For over 100 years, Procter & Gamble has marketed Ivory Soap with the slogan, "It floats."
According to legend, the discovery of how to make the soap float (and that consumers would find this desirable) was an accident. Supposedly a workman left the soap mixing machine on for an extra half hour, thereby mixing more air into a batch, making the resulting bars buoyant. But in 2004 evidence was unearthed
indicating that the discovery wasn't actually accidental.
However, over the years there have been a few cases reported of rogue bars of Ivory Soap that refused to float.
The most well-publicized case occurred in 1944, when a Mrs. William Porter of Springfield, Massachusetts bought a bar of Ivory that sank and sent it back to Procter & Gamble, complaining that it was defective. The soap scientists there studied it and eventually issued this statement: "Floating soap floats because it has been whipped about like a cake batter. In storage, this particular bar might have been compressed and its tiny air pockets crushed."
The Ottawa Journal - Oct 9, 1944
But that wasn't the only case. According to a June 20, 1954 article in the Cincinnati Enquirer
there were, by that year, seven known cases of Ivory Soap sinkers:
The first recorded sinking of the famous floating soap was at Bean Point, N.Y. in 1943. News of the event failed to leak out, however, and it was not until September, 1944 when someone in Springfield, Mass., bought another sinking bar, that the mishap reached the press. It made news from coast to coast.
The company revealed that since that time five other cakes of Ivory have, for mysterious and unaccountable reasons, gone to the bottom and stayed there. Scientists at the Procter & Gamble research laboratories explain that Ivory Soap floats because of the presence of tiny air bubbles, whipped into the soap when the mixture is molten — and in the case of the renegade bars, the tiny air bubbles are somehow missing.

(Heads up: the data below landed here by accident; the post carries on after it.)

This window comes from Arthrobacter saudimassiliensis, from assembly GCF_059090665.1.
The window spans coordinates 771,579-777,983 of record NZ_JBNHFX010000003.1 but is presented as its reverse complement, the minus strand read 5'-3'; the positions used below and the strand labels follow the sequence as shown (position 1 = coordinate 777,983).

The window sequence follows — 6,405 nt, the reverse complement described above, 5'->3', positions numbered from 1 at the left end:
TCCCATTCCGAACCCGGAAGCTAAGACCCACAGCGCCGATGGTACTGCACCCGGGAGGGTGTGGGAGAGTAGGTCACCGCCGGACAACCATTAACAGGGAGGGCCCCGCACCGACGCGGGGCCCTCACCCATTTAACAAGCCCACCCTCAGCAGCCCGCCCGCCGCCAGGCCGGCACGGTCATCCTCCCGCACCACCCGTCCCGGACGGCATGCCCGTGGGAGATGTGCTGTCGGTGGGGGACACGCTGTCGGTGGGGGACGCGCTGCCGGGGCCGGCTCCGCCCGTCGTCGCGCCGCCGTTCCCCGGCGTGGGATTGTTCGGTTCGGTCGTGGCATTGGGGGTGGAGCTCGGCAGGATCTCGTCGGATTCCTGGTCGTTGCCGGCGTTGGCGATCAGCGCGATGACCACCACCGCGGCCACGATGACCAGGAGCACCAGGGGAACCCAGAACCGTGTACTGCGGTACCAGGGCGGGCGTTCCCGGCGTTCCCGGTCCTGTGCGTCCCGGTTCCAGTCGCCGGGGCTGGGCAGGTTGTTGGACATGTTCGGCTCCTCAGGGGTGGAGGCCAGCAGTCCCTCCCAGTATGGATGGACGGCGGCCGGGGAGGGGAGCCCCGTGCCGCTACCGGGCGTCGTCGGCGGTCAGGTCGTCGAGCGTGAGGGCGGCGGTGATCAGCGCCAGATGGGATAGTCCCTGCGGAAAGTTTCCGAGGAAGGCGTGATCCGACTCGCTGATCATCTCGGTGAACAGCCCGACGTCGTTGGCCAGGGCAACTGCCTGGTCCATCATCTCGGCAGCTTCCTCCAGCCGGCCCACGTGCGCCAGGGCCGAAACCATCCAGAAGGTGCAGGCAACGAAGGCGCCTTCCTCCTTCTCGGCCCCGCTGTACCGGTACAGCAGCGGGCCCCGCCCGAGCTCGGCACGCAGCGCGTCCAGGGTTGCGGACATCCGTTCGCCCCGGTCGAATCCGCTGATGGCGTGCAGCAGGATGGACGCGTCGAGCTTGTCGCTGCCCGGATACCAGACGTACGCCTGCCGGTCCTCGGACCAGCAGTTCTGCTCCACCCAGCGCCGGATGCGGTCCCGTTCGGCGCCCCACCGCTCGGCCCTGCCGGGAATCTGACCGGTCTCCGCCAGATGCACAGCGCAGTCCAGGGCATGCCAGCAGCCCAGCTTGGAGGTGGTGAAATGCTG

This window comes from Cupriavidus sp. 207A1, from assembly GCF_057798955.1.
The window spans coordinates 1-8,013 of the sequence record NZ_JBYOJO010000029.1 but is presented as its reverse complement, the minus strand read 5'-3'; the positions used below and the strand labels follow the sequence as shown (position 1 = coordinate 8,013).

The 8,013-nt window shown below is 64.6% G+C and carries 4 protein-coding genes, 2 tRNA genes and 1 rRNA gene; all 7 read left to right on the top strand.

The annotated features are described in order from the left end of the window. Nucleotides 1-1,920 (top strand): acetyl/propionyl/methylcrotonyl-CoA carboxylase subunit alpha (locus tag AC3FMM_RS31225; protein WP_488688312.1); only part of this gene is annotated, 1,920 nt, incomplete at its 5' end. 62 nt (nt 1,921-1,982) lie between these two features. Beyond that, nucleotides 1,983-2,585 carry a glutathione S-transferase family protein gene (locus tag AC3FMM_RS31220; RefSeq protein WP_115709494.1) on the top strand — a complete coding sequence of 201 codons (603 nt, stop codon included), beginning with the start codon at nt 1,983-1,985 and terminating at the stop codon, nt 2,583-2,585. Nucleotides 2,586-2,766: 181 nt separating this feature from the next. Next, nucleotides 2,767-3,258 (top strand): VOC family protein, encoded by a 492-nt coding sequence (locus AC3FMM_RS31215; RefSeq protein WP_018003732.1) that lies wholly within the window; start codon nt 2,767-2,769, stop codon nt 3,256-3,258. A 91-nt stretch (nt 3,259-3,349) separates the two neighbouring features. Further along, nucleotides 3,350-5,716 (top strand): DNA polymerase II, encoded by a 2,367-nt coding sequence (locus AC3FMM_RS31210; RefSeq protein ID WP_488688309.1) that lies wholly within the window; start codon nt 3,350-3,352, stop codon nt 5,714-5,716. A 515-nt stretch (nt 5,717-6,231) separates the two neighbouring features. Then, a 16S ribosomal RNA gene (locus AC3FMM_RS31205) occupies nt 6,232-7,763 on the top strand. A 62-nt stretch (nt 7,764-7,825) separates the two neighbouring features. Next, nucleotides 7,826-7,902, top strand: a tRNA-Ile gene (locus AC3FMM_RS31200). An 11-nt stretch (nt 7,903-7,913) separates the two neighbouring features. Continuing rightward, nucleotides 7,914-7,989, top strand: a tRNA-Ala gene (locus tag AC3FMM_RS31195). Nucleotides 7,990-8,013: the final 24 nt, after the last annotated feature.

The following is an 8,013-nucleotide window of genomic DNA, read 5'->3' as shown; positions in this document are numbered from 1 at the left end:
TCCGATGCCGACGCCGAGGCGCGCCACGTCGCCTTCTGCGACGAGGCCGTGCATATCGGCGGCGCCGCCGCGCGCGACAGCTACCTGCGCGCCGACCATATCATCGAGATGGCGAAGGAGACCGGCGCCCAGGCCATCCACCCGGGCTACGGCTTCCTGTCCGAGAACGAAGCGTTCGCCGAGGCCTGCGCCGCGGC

"In the 75 years since Ivory Soap appeared, literally billions of bars have successfully floated," said a company spokesman. "Nevertheless, it appears that freaks of manufacturing will sometimes occur."
After 1954, I can't find any reported cases of sinking soap. Perhaps the manufacturing process improved. Or perhaps sinking soap was no longer deemed newsworthy.
Relevant to this topic — the idea of sinking Ivory Soap inspired one of the most famous New Yorker cartoons of all time
. Penned in 1928 by Gluyas Williams, it was captioned, "Industrial Crisis: The day a cake of soap sank at Procter & Gamble's."
Also, in 1990 (and again in 2001
), P&G created 1101 special bars of Ivory Soap that were designed not to float. Consumers who were lucky enough to get one of these sinking bars could claim some kind of prize. Reportedly, it wasn't as easy as P&G had assumed to create the non-floaters. From the Houston Chronicle
(Jan 25, 1990):
Three-and-a-half months before the campaign was due to kick off, Palfenier [brand manager for Ivory] sent down orders to manufacturing for some sinkable Ivory. No problem, he thought, remembering the legend. Just cut out that extra 30 minutes of mixing.
Sorry. Apparently the new machinery over the years had changed that simple formula. The bars still floated.
They tried other amounts of time. No go. Unlike the Bismarck, the Ivory refused to sink. Finally, they mixed and molded the soap by hand. That worked. Diving cakes occurred.